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Guyana to enact human smuggling legislation

Last Updated on Tuesday, 23 March 2021, 10:24 by Denis Chabrol

Minister of Human Services, Dr Vindhya Persaud and Minister of Home Affairs Robeson Benn with participants of the National Action Plan for Trafficking In Persons workshop.

Guyana would be putting in place legislation to counter human smuggling, amid continuing concerns  that large numbers of foreigners are being brought here and leave illegally to Brazil and French Guiana.

Home Affairs Minister Robeson Benn, however, could not say how soon the new law would be proposed to the National Assembly. “I wouldn’t put a time to it. We’ll work through the documentation, the development of the legislation and then we’ll have our discussion in Cabinet and then move on,” he told News-Talk Radio Guyana 103.1 FM/ Demerara Waves Online News.

Asked if human smuggling was as serious as Trafficking In Persons (TIP), he said “the two are closely intertwined so I would say ‘yes’.

In his address to the opening of a two-day workshop on the National Action Plan for Trafficking In Persons, he said TIP and human smuggling were together posing challenges for authorities. “The difficulty we have is the conflating of migration for social, economic reasons and the question of trafficking in persons and we think there is a seamless movement between the two issues- whether people are being trafficked or whether people are being smuggled,” he said.

Mr. Benn remarked that a three days ago a bus with several foreigners was detained a short distance from Lethem, a town near the border with Brazil. Sources have told Demerara Waves Online News that bus operators charge a at least US$1,000 per person to transit from Georgetown to Brazil illegally.  Part of the fare, sources said, are used to bribe policemen at check-points along the Linden-Lethem trail to all the buses to pass hassle-free. The Home Affairs Minister noted that corruption appeared to be key factor in the movement of the large number of mainly young women.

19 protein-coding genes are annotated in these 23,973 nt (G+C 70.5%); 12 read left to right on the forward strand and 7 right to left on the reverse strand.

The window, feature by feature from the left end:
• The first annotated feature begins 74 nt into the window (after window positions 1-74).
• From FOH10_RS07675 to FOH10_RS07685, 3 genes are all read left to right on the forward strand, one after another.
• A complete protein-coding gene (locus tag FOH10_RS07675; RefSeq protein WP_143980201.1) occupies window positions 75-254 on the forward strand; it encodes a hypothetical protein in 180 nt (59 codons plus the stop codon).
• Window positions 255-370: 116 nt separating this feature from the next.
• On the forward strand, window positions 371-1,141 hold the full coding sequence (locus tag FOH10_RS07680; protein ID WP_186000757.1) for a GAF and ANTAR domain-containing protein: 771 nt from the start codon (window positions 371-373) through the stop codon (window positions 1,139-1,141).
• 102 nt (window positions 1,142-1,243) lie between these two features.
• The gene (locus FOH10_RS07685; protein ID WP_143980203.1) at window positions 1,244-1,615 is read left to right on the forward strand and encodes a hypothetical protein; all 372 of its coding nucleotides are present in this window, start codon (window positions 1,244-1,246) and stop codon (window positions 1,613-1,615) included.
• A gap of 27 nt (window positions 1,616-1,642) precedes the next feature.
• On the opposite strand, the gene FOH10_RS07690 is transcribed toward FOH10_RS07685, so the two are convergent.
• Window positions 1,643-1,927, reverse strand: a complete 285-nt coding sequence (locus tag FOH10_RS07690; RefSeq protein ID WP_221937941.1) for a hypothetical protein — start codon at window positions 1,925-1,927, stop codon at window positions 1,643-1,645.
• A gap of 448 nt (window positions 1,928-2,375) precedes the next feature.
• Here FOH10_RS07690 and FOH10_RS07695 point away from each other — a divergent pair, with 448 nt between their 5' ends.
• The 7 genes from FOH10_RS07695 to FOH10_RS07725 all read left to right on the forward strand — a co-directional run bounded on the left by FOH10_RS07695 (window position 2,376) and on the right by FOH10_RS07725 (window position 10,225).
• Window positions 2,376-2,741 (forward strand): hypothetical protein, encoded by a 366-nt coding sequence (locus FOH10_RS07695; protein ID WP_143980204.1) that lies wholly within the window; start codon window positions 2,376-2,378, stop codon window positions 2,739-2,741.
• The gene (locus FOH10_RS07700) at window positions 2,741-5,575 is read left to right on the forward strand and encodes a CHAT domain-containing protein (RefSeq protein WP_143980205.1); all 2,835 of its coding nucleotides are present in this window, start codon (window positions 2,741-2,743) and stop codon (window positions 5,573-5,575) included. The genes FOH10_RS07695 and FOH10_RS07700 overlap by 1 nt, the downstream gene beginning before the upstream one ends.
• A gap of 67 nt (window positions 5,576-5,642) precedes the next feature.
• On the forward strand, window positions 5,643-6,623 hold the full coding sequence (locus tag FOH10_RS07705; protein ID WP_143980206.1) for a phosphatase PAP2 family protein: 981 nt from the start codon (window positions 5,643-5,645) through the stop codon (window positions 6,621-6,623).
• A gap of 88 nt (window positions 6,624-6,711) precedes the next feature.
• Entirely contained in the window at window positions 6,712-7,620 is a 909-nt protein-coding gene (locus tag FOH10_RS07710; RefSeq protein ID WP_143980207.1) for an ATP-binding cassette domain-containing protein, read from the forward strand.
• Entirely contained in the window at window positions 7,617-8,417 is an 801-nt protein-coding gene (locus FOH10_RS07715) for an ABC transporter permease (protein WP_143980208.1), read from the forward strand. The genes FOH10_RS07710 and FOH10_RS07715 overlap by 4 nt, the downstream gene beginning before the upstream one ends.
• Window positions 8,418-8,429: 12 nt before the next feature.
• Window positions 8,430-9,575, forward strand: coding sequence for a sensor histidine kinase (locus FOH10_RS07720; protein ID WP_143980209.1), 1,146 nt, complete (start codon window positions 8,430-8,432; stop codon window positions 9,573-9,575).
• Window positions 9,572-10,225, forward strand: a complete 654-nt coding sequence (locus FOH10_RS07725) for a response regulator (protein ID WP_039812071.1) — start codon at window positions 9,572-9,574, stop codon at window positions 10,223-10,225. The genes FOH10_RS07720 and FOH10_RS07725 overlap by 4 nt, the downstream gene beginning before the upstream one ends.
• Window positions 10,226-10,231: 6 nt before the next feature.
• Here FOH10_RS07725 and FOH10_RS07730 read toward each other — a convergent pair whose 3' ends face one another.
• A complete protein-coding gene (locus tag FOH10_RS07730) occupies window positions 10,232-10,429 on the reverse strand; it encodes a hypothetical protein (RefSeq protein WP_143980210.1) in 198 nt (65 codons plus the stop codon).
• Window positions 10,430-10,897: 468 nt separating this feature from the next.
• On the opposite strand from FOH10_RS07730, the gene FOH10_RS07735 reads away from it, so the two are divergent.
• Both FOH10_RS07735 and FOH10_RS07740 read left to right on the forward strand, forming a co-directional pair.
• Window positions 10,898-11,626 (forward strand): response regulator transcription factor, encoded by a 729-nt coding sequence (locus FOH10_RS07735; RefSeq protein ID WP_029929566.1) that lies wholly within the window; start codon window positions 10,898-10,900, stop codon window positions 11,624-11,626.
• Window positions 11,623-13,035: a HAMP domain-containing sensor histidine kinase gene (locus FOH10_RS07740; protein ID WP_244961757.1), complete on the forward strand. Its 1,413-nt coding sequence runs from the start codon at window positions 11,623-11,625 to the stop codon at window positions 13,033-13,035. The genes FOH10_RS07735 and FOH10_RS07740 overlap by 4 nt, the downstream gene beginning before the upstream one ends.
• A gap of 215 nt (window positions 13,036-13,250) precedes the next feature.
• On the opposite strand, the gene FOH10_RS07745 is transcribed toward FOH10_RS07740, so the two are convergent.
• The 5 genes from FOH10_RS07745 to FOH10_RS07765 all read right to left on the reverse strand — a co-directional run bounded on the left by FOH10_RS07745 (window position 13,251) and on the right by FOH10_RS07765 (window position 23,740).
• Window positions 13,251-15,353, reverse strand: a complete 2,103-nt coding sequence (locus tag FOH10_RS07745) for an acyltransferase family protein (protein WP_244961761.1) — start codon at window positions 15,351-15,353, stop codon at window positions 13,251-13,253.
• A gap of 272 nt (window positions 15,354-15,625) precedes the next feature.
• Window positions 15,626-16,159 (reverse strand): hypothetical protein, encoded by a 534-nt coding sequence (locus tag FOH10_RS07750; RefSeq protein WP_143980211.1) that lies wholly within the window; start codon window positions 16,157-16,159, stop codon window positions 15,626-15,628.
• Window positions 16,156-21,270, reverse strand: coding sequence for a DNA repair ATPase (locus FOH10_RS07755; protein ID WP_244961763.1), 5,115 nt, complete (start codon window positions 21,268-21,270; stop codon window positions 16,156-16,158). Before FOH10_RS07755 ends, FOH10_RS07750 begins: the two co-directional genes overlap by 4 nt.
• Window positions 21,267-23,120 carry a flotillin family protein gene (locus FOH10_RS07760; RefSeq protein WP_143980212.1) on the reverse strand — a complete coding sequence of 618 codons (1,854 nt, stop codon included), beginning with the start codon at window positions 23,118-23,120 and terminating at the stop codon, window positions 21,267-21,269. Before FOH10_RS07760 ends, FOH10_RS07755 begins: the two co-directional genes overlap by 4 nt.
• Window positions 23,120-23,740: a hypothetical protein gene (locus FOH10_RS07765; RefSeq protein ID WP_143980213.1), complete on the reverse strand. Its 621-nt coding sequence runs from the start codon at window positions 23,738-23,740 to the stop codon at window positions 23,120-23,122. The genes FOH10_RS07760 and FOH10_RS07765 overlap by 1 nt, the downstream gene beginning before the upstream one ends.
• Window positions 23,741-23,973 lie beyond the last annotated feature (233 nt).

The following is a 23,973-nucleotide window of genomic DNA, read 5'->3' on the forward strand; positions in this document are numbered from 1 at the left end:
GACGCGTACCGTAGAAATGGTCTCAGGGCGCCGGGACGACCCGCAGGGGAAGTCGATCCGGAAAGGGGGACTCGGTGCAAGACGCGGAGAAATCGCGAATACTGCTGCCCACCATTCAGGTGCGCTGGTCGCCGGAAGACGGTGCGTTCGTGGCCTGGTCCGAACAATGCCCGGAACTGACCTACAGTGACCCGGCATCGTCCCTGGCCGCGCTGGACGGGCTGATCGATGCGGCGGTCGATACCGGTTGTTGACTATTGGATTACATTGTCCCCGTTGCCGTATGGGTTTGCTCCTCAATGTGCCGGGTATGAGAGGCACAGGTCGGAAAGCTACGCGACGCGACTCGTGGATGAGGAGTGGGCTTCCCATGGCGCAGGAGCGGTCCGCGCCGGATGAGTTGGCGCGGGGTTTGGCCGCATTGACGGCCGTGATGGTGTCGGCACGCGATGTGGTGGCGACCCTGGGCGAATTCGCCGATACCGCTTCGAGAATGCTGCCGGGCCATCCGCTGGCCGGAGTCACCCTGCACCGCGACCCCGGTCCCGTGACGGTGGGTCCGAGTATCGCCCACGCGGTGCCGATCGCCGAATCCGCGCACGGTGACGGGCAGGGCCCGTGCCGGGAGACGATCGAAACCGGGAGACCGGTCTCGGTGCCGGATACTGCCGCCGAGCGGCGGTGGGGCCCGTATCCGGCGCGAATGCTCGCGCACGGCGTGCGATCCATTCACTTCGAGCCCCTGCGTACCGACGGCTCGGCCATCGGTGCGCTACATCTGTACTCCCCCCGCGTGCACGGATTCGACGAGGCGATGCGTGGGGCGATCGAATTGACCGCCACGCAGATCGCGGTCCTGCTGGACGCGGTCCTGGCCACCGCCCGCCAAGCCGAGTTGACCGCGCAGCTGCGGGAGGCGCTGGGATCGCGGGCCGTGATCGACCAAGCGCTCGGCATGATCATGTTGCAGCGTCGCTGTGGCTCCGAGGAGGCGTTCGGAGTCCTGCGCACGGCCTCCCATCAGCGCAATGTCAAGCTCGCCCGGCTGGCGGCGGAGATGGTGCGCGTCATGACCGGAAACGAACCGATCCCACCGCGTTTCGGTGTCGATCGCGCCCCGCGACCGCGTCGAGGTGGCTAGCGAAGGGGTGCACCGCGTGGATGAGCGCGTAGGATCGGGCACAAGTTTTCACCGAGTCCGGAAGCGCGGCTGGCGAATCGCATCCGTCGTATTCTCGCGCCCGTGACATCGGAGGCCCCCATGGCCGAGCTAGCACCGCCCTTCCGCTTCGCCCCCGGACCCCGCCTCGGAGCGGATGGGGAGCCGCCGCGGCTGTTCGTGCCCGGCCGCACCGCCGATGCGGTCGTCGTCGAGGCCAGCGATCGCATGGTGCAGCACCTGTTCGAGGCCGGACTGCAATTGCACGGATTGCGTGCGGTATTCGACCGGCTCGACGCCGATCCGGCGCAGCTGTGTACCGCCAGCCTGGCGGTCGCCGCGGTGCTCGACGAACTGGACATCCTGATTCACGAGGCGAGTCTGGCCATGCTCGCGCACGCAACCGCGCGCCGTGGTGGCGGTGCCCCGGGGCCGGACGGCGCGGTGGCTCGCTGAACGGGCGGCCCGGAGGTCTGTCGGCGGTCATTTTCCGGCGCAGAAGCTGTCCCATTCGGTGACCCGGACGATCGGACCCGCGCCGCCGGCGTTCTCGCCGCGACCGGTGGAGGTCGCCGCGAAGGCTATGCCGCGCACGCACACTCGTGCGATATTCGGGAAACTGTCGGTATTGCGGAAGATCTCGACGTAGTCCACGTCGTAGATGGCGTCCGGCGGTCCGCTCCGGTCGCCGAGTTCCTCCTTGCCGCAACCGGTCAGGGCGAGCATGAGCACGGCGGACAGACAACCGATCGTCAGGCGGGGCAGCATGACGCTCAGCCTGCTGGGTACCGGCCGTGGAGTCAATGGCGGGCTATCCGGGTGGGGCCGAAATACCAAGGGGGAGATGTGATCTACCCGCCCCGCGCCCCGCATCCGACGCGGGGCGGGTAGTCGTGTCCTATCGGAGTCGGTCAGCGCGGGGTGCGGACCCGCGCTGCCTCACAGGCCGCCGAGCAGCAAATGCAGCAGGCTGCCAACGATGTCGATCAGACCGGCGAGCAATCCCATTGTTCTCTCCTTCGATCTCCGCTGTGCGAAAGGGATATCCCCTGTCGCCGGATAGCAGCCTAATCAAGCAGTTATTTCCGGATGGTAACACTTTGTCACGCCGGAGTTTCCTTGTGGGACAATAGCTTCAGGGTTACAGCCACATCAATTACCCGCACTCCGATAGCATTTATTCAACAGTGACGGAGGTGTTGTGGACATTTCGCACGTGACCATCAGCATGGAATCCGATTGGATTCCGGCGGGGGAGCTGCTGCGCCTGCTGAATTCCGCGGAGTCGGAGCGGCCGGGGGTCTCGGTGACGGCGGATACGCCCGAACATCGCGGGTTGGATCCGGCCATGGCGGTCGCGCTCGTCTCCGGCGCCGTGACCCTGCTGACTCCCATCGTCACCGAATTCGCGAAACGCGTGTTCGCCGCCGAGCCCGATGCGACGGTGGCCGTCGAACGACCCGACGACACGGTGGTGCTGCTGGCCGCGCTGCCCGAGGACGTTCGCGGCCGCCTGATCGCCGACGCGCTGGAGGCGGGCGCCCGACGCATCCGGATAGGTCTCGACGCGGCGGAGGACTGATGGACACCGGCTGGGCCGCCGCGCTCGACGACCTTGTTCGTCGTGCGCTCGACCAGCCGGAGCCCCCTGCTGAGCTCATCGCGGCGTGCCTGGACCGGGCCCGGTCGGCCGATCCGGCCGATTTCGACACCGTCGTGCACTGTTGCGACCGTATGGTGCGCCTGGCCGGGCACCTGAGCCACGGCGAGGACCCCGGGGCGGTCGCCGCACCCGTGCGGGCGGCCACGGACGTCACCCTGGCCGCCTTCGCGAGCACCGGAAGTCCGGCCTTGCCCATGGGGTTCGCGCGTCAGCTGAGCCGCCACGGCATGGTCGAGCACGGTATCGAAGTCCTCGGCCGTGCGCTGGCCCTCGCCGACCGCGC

He urged the relevant personnel to examine the issues and regulations to deal with human smuggling. “Our view at this point in time is that we have to deal with not only the Trafficking In Persons issue, how it relates to people smuggling and how we have to move to work against the corrupting effects that it has in the police, with immigration, with officials, with people who create false identities and all of those things which still occurs,” said Mr. Benn who is the Chairman of the TIP Task Force.

Last month, through collaboration between the Customs Anti-Narcotics Unit (CANU) and the Brazilian Federal Police, 27 Haitians and one Cuban who left Guyana illegally were arrested in Bon Fim, Roraima State.

The Home Affairs Minister said the records show a huge gap in the number of Haitians, Venezuelans and Cubans who arrive here legally but are no longer in the country. “We note in our immigration records that there is a large deficit of those persons in the record,” he said.

He called for a multi-pronged approach to combat TIP by conducting raids and counselling as well as reduce the number of at-risk persons and locations while increasing TIP prosecutions.

Human Services Minister Dr Vindhya Persaud said human trafficking would be tackled through sensitisation and awareness about the differences from human smuggling as well as collaboration with the Home Affairs Ministry in enforcement.

The United States (US) has ranked Guyana at Tier 1 as a country that “meets the minimum standards for the elimination of trafficking in persons.”